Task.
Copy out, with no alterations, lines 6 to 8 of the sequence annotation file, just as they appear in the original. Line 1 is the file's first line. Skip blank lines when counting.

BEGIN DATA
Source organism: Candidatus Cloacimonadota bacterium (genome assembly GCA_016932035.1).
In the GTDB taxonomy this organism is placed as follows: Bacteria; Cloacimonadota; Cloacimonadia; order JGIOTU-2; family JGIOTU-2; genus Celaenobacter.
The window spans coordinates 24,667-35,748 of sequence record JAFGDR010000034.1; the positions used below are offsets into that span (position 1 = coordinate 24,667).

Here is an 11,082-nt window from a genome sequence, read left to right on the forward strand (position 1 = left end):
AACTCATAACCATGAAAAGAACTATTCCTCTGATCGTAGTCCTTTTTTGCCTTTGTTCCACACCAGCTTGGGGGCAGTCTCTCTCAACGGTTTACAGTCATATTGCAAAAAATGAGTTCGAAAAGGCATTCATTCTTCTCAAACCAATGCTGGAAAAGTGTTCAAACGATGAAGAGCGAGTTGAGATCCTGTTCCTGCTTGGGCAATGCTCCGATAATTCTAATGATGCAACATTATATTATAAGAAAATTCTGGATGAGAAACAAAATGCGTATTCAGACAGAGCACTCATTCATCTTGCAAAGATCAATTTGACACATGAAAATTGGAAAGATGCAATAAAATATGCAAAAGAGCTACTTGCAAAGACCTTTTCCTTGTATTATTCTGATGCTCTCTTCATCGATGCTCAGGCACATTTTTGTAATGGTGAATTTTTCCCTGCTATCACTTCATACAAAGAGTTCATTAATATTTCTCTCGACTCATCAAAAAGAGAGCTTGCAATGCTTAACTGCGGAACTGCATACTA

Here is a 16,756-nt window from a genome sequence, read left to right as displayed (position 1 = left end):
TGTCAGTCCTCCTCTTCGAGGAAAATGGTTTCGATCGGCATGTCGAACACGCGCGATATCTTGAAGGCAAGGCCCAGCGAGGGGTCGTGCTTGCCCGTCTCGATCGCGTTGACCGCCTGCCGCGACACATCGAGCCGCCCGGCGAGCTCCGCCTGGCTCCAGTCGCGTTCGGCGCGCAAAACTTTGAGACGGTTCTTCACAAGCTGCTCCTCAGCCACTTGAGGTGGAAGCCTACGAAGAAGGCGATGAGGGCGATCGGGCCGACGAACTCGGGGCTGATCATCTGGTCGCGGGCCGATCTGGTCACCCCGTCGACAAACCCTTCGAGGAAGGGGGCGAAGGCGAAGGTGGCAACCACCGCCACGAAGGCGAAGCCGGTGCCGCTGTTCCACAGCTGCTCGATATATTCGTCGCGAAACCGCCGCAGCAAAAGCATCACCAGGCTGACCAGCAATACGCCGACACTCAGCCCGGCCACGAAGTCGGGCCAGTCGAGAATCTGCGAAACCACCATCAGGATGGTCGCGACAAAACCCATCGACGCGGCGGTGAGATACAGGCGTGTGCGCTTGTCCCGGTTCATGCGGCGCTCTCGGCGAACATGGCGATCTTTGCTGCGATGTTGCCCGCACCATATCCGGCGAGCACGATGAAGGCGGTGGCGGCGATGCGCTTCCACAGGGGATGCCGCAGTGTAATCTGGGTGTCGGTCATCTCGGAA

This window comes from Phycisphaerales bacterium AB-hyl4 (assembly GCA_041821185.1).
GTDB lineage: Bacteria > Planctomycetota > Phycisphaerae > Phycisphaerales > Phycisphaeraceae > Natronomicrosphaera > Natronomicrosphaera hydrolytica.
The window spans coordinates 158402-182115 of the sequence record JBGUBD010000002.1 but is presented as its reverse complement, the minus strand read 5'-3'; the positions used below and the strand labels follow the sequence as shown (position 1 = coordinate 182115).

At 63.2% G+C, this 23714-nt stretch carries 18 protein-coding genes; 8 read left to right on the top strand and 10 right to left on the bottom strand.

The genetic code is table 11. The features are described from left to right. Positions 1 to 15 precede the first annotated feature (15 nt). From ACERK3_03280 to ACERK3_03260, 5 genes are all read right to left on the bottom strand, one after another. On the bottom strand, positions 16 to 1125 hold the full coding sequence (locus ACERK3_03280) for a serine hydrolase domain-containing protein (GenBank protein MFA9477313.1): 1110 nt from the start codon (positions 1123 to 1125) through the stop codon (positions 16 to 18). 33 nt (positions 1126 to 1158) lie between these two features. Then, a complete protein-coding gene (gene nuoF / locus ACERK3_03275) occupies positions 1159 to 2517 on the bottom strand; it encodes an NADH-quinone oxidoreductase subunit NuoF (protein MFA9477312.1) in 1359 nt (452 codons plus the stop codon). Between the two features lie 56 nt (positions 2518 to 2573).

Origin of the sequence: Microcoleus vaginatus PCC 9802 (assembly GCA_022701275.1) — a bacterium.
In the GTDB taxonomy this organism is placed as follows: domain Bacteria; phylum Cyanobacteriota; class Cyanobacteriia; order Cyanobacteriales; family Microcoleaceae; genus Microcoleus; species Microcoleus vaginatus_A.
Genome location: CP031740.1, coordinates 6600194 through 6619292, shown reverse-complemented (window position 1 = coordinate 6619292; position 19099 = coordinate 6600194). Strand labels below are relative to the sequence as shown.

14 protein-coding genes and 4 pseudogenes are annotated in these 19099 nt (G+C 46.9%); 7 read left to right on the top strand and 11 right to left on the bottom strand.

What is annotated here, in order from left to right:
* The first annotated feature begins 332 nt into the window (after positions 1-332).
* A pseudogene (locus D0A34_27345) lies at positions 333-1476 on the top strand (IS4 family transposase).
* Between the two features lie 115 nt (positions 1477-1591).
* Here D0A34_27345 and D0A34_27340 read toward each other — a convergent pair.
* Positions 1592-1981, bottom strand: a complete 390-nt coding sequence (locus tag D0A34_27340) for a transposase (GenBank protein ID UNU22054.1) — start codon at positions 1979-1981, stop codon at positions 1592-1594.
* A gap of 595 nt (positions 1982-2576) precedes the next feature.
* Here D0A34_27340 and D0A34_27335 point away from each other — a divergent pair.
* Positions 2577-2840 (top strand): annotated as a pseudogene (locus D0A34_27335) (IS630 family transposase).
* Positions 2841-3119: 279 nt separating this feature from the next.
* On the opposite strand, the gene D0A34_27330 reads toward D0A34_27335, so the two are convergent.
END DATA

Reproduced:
Here is a 16,756-nt window from a genome sequence, read left to right as displayed (position 1 = left end):
TGTCAGTCCTCCTCTTCGAGGAAAATGGTTTCGATCGGCATGTCGAACACGCGCGATATCTTGAAGGCAAGGCCCAGCGAGGGGTCGTGCTTGCCCGTCTCGATCGCGTTGACCGCCTGCCGCGACACATCGAGCCGCCCGGCGAGCTCCGCCTGGCTCCAGTCGCGTTCGGCGCGCAAAACTTTGAGACGGTTCTTCACAAGCTGCTCCTCAGCCACTTGAGGTGGAAGCCTACGAAGAAGGCGATGAGGGCGATCGGGCCGACGAACTCGGGGCTGATCATCTGGTCGCGGGCCGATCTGGTCACCCCGTCGACAAACCCTTCGAGGAAGGGGGCGAAGGCGAAGGTGGCAACCACCGCCACGAAGGCGAAGCCGGTGCCGCTGTTCCACAGCTGCTCGATATATTCGTCGCGAAACCGCCGCAGCAAAAGCATCACCAGGCTGACCAGCAATACGCCGACACTCAGCCCGGCCACGAAGTCGGGCCAGTCGAGAATCTGCGAAACCACCATCAGGATGGTCGCGACAAAACCCATCGACGCGGCGGTGAGATACAGGCGTGTGCGCTTGTCCCGGTTCATGCGGCGCTCTCGGCGAACATGGCGATCTTTGCTGCGATGTTGCCCGCACCATATCCGGCGAGCACGATGAAGGCGGTGGCGGCGATGCGCTTCCACAGGGGATGCCGCAGTGTAATCTGGGTGTCGGTCATCTCGGAA

This window comes from Phycisphaerales bacterium AB-hyl4 (assembly GCA_041821185.1).